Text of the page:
100 Years Ago Today
It has been called “The War to End All Wars.” We know it as World War I. The conflict began in 1914 and ended with an armistice at the 11th hour of the 11th day of the 11th month in 1918. The costs were staggering—an estimated 40 million military and civilian casualties worldwide—and even though the United States entered the war rather late, American casualties numbered 52,947 dead and 202,628 wounded.
The Americans Join the Fight
The United States joined the Allied forces on April 6, 1917, and the country began preparations to enter the horror of European trench warfare. In June 1917, transport ships began ferrying U.S. troops of the American Expeditionary Forces to France. The “Doughboys,” as the British referred to the green American troops, were on their way but unprepared for the rigors of fighting along the Western Front.
The Lafayette Escadrille
Although the war-weary Allied armies enthusiastically welcomed the Doughboys, they were not the first Americans to fight. As part of the Lafayette Escadrille, a U.S. unit formed under French command, American pilots had been involved in the fight in the skies over the French and German lines since 1916.
Captain Georges Thenault, commander of the Lafayette Escadrille
Composed largely of American volunteer pilots flying Nieuport fighters, the unit’s aircraft, mechanics, and uniforms were all French, as was the commander, Captain Georges Thenault. Five French pilots were also on the roster, serving at various times in command positions. The fame of its 38 American pilots exceeded expectations. In just 20 months, they downed 57 German planes, a solid achievement for the time, and became legendary, providing a much-needed morale boost to the troops.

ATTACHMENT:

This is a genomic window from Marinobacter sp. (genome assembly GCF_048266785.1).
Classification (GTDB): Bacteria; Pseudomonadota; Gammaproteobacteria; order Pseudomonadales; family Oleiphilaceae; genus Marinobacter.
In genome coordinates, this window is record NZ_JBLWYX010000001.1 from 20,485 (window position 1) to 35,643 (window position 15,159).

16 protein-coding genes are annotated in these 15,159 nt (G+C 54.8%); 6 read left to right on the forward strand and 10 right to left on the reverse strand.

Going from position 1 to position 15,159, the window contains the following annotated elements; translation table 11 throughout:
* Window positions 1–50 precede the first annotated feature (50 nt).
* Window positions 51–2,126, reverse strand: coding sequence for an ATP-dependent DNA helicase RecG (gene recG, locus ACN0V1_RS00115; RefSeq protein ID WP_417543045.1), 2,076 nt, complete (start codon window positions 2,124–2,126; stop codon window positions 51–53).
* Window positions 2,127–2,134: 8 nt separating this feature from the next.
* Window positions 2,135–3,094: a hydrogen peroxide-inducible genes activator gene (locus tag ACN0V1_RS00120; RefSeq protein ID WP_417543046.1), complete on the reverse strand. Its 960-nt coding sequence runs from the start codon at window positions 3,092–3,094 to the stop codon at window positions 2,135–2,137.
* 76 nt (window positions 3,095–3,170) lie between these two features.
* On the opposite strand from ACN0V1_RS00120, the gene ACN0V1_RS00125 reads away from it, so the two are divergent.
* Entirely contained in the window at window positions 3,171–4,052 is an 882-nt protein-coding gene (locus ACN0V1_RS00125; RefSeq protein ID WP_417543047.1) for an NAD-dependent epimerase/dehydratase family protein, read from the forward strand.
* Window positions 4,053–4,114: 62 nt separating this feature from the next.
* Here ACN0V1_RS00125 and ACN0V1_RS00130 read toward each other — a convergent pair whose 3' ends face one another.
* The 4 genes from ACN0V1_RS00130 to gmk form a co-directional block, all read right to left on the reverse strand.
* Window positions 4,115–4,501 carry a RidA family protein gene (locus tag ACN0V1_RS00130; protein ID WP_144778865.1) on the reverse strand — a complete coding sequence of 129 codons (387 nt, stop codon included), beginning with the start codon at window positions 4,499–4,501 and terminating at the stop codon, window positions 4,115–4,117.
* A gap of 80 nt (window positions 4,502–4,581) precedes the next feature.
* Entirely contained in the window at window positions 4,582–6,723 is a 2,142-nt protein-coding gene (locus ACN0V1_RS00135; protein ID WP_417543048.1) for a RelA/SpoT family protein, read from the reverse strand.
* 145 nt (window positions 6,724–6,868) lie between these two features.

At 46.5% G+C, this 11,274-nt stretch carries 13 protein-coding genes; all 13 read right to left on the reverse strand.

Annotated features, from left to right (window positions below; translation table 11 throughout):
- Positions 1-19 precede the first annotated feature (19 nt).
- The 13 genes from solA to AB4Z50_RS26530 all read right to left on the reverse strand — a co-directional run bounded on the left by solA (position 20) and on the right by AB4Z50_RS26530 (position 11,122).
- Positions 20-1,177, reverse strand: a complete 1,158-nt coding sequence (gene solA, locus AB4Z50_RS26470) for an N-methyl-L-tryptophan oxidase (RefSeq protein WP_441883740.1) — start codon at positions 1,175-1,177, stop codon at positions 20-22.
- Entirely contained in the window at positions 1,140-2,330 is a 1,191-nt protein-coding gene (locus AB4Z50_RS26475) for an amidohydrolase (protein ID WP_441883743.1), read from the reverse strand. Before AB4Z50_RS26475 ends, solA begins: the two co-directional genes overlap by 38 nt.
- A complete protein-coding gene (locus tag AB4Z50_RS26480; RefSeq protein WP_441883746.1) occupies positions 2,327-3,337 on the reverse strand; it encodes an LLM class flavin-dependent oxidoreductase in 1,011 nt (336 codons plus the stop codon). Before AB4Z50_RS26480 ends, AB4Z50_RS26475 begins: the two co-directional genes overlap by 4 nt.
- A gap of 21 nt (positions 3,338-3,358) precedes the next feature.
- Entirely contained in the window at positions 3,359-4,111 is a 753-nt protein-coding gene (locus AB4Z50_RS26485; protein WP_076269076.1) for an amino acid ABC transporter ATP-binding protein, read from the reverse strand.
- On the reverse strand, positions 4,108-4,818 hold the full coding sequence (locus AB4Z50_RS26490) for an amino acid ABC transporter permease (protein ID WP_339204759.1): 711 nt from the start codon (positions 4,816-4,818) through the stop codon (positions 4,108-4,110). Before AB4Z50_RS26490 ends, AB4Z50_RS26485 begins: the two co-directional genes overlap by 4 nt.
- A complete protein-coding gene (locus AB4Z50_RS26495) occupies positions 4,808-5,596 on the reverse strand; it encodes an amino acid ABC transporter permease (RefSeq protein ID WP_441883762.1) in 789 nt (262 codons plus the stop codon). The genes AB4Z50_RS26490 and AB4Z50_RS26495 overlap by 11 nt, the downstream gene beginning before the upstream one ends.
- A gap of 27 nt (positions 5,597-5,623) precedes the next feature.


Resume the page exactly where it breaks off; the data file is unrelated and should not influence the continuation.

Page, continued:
The Nieuport 17 is typical of the fighter aircraft flown by pilots of the Lafayette Escadrille.
Flying ace Gervais Raoul Lufbery
The Escadrille’s Top Ace
Born on March 14, 1885, in France to an American father and a French mother, Gervais Raoul Lufbery joined the Lafayette Escadrille on May 24, 1916. At first, he didn’t fit in well, but on July 30, he achieved his first aerial victory, with his second later that same day. This success inspired him to log as many hours as possible aloft in his Nieuport, looking for enemy planes. By October 12, he had knocked down three more, becoming an ace. By February 18, 1918, when the Lafayette Escadrille was reorganized into a unit of the U.S. Army, Lufbery had managed to shoot down nine more planes, 16 in total while flying under French colors; he added just one more as part of the U.S. unit.
The War Ends
And so, on the 11th hour on the 11th day of the 11th month of 1918, the Great War ended. At 5:00 that morning, Germany—depleted of manpower and supplies, and faced with an imminent ground-troop invasion—signed an armistice agreement with the Allies near Compiègne, France. Of the estimated 40 million total casualties, the First World War left nine to 11 million soldiers dead and approximately 23 million wounded, with Germany, Russia, Austria-Hungary, France, and Great Britain each losing nearly a million or more lives; civilian casualties numbered about eight million, mostly due to war-related famine and disease.